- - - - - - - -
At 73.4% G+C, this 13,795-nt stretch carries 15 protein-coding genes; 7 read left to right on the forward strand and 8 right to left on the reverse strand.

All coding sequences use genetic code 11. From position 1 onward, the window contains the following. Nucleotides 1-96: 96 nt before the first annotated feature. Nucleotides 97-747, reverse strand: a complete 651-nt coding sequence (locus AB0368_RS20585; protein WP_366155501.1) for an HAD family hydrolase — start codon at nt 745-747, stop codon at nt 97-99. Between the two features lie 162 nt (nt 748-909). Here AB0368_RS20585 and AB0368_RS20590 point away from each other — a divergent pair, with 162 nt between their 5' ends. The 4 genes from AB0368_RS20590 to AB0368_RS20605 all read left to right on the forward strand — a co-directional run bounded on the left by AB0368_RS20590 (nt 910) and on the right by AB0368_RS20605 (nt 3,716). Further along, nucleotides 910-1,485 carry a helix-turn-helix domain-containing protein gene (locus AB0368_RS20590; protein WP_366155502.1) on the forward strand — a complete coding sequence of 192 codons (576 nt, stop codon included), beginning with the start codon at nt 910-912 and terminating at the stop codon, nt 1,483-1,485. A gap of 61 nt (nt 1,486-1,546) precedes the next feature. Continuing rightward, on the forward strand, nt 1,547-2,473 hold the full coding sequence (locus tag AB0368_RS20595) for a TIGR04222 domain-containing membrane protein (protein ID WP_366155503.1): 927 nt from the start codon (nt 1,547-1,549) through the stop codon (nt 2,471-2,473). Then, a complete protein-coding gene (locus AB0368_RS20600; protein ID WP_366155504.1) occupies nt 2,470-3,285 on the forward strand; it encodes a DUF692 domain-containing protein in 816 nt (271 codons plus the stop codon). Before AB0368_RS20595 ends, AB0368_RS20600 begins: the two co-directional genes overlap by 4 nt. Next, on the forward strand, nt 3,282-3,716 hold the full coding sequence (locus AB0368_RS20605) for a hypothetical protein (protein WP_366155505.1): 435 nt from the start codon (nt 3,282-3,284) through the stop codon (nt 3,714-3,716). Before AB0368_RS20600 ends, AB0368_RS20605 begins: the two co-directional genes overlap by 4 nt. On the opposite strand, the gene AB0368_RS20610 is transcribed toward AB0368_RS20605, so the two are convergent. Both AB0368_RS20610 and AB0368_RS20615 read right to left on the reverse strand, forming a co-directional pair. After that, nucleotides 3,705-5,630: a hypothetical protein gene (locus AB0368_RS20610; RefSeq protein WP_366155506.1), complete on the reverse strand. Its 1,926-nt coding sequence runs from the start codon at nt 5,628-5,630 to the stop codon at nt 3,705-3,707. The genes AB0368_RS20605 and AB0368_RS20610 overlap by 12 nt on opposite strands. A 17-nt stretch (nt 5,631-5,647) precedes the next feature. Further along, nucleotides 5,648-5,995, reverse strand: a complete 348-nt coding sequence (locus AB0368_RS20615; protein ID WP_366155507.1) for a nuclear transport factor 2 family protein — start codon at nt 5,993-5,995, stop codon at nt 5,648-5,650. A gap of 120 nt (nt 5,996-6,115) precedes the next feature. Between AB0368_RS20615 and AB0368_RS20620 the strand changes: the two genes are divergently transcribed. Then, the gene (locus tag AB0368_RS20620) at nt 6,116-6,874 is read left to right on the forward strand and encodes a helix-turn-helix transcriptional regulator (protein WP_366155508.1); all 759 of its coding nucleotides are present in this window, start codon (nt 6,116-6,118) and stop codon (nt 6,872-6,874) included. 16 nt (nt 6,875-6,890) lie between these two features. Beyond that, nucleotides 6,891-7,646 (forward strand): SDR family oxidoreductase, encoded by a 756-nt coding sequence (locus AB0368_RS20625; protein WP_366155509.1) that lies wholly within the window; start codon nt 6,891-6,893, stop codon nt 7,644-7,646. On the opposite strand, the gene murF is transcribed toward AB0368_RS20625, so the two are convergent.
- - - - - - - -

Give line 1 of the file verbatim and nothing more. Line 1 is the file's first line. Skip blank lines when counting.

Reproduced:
At 73.4% G+C, this 13,795-nt stretch carries 15 protein-coding genes; 7 read left to right on the forward strand and 8 right to left on the reverse strand.